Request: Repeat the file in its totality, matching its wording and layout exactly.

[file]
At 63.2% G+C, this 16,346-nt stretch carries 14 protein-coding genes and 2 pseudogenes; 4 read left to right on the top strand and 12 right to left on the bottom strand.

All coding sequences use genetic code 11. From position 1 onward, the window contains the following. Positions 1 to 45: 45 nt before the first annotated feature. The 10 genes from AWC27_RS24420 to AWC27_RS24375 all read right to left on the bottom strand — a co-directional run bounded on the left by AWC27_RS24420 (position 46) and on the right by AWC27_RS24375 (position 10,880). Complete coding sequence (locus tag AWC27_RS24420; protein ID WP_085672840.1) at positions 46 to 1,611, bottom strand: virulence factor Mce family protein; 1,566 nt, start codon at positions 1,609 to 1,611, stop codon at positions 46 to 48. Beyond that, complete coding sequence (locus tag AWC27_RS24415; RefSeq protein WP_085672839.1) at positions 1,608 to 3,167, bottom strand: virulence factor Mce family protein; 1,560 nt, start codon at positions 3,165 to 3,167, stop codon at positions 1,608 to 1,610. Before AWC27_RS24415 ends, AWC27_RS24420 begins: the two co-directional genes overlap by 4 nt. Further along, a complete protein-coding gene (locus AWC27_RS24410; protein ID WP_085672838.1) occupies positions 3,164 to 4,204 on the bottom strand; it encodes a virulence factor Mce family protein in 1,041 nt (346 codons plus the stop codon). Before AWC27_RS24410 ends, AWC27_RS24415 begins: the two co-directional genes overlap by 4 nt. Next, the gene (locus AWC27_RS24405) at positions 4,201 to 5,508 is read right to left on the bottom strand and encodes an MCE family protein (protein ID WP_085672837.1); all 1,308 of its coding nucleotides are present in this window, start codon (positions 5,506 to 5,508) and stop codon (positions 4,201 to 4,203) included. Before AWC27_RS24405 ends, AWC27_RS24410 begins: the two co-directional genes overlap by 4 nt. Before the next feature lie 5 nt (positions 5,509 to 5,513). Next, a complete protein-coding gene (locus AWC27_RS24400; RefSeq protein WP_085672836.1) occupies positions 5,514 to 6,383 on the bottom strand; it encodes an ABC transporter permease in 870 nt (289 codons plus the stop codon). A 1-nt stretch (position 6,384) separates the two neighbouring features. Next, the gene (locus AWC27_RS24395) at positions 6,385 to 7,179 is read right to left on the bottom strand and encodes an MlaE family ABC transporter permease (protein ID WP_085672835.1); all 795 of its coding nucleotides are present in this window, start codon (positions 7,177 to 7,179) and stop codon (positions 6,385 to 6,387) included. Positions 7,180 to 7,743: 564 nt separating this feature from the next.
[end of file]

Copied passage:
At 63.2% G+C, this 16,346-nt stretch carries 14 protein-coding genes and 2 pseudogenes; 4 read left to right on the top strand and 12 right to left on the bottom strand.

All coding sequences use genetic code 11. From position 1 onward, the window contains the following. Positions 1 to 45: 45 nt before the first annotated feature. The 10 genes from AWC27_RS24420 to AWC27_RS24375 all read right to left on the bottom strand — a co-directional run bounded on the left by AWC27_RS24420 (position 46) and on the right by AWC27_RS24375 (position 10,880). Complete coding sequence (locus tag AWC27_RS24420; protein ID WP_085672840.1) at positions 46 to 1,611, bottom strand: virulence factor Mce family protein; 1,566 nt, start codon at positions 1,609 to 1,611, stop codon at positions 46 to 48. Beyond that, complete coding sequence (locus tag AWC27_RS24415; RefSeq protein WP_085672839.1) at positions 1,608 to 3,167, bottom strand: virulence factor Mce family protein; 1,560 nt, start codon at positions 3,165 to 3,167, stop codon at positions 1,608 to 1,610. Before AWC27_RS24415 ends, AWC27_RS24420 begins: the two co-directional genes overlap by 4 nt. Further along, a complete protein-coding gene (locus AWC27_RS24410; protein ID WP_085672838.1) occupies positions 3,164 to 4,204 on the bottom strand; it encodes a virulence factor Mce family protein in 1,041 nt (346 codons plus the stop codon). Before AWC27_RS24410 ends, AWC27_RS24415 begins: the two co-directional genes overlap by 4 nt. Next, the gene (locus AWC27_RS24405) at positions 4,201 to 5,508 is read right to left on the bottom strand and encodes an MCE family protein (protein ID WP_085672837.1); all 1,308 of its coding nucleotides are present in this window, start codon (positions 5,506 to 5,508) and stop codon (positions 4,201 to 4,203) included. Before AWC27_RS24405 ends, AWC27_RS24410 begins: the two co-directional genes overlap by 4 nt. Before the next feature lie 5 nt (positions 5,509 to 5,513). Next, a complete protein-coding gene (locus AWC27_RS24400; RefSeq protein WP_085672836.1) occupies positions 5,514 to 6,383 on the bottom strand; it encodes an ABC transporter permease in 870 nt (289 codons plus the stop codon). A 1-nt stretch (position 6,384) separates the two neighbouring features. Next, the gene (locus AWC27_RS24395) at positions 6,385 to 7,179 is read right to left on the bottom strand and encodes an MlaE family ABC transporter permease (protein ID WP_085672835.1); all 795 of its coding nucleotides are present in this window, start codon (positions 7,177 to 7,179) and stop codon (positions 6,385 to 6,387) included. Positions 7,180 to 7,743: 564 nt separating this feature from the next.